ROCHESTER — More than 40 area Latino students were recognized for their academic achievements during the 18th-annual Ibero-American Gala and Hispanic Scholarships Recognition Awards held June 8 at the Hyatt Regency Hotel.
The 46 winners represent the diversity of Latinos locally, explained Grace Tillinghast, chairwoman of the Ibero scholarship committee.
"There are students from throughout the areas, from all different countries," she said.
In awarding scholarships, committee members consider such criteria as standardized testing scores, grade-point averages, extracurricular activities, letters of recommendation and a short essay about career goals.
In addition to awards from Ibero’s Hispanic Scholarship Endowment Fund, scholarships also were presented by area colleges, corporations and community organizations. One student received a scholarship to Carnegie Mellon University, she added.
New scholarships also were awarded by ConServe and the Greater Rochester Health Foundation, Tillinghast said.
"Locally and nationally there is a shortage of Latino medical professionals including nurses, physicians, physician assistants, nurse practitioners, and dentists," John Urban, the Greater Rochester Health Foundation’s president and chief executive officer, said in an e-mail. "Because patients are most comfortable receiving care from someone who understands their language and culture, the shortage of Latino health professionals can present a barrier to care. For these reasons, the Health Foundation is pleased to provide scholarship support to 14 students who have chosen to attend college for degrees in a health or medical field."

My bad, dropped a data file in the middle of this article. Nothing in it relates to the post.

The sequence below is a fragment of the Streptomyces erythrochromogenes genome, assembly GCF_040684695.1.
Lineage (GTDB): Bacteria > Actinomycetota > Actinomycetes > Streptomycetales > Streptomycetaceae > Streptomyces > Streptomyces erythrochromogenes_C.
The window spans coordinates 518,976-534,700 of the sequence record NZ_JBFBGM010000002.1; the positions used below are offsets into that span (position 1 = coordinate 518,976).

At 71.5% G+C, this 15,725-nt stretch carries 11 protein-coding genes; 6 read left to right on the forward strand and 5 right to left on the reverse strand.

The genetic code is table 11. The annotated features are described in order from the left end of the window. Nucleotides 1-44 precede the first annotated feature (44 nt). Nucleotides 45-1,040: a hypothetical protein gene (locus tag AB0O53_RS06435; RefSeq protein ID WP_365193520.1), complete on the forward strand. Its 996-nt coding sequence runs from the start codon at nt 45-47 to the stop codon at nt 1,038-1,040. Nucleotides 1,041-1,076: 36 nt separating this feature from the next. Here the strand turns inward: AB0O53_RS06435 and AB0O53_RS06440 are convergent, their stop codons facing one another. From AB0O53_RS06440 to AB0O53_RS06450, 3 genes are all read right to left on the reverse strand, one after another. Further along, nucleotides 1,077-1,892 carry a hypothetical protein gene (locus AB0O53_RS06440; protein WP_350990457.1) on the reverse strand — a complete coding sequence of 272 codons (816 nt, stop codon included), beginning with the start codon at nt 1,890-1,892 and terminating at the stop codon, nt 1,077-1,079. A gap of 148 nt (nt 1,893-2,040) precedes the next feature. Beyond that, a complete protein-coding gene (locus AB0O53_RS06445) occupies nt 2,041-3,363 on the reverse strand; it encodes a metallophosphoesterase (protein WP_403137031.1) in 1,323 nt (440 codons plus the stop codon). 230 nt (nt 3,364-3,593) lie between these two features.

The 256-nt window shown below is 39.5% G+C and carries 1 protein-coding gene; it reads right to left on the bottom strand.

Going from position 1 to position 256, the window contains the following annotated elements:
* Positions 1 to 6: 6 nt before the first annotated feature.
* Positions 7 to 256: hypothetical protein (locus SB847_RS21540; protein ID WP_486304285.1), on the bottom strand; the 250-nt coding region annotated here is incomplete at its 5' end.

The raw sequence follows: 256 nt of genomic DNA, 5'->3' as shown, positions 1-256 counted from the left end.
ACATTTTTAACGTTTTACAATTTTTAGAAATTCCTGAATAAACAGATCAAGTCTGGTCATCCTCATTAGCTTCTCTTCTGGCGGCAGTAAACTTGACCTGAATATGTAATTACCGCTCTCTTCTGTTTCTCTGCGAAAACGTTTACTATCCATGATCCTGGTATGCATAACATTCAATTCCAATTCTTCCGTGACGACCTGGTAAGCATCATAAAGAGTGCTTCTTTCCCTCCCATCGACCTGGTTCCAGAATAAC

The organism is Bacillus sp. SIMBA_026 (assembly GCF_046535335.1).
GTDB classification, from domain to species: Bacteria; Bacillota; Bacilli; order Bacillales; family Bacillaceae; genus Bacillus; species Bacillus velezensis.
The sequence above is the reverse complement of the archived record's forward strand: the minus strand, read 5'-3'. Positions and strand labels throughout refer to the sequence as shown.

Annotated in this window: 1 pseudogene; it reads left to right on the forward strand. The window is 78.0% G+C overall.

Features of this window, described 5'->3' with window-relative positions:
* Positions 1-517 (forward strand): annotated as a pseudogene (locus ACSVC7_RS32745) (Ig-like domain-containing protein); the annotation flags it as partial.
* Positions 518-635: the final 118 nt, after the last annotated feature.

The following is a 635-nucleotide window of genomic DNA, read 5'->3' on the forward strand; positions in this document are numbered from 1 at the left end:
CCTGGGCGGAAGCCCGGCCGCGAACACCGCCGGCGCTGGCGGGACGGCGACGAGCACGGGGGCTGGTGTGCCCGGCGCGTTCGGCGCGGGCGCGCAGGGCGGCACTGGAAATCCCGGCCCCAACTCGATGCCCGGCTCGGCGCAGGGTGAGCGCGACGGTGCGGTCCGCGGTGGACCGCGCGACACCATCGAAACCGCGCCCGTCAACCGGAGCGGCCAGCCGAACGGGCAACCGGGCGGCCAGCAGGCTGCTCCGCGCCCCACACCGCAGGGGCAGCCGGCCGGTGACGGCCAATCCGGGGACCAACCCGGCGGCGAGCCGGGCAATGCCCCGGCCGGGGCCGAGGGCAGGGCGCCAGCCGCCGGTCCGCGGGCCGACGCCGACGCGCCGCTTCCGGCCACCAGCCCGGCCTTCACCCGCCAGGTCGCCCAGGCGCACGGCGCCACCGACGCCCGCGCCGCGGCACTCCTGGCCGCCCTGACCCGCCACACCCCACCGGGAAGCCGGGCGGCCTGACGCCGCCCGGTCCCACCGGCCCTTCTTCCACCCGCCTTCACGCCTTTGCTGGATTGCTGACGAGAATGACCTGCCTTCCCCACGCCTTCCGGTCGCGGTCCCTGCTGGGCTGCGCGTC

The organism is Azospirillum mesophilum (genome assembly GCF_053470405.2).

Doralis Hernández is this year’s recipient of El Mensajero Católico’s scholarship, which was first presented in 2011.
Hernández, 18, will study criminal justice at Johnson & Wales University in North Miami and hopes to become a lawyer, said her father, Hiram Hernández Jr.
Having their oldest child go off to college will be "bittersweet" for him and his wife, Idalis, said Hernández, chief executive officer of First Capital Payments.
"We had Doralis at a very young age, but we always wanted the best for all our children," he remarked. "We had to get our life together and missed out on a lot of things. … The sweet part is that she’s moving on to bigger and better opportunities."
Doralis said that she will be the first in her family to attend college. And in addition to the Mensajero scholarship, she has been awarded an $8,000 Presidential scholarship from the university and another grant, she said.
"I think I make my family pretty proud," she added.
Doralis said that her interest in law stems from watching such television shows as Law & Order and CSI. She considered become a forensic investigator until she enrolled in a special program offered at Webster Schroeder High School connected to BOCES, Doralis explained.
Once she learned about penal law through the program, she was hooked, she said. Now, she hopes to become a criminal lawyer.
She is grateful that Ibero recognizes the achievements of Latino students in the city and suburbs who are going on to higher education and potentially successful careers, Doralis added.
"Whatever it takes to motivate Hispanics to go to school — and not only go to school (but) pay for school, that’s great," she said.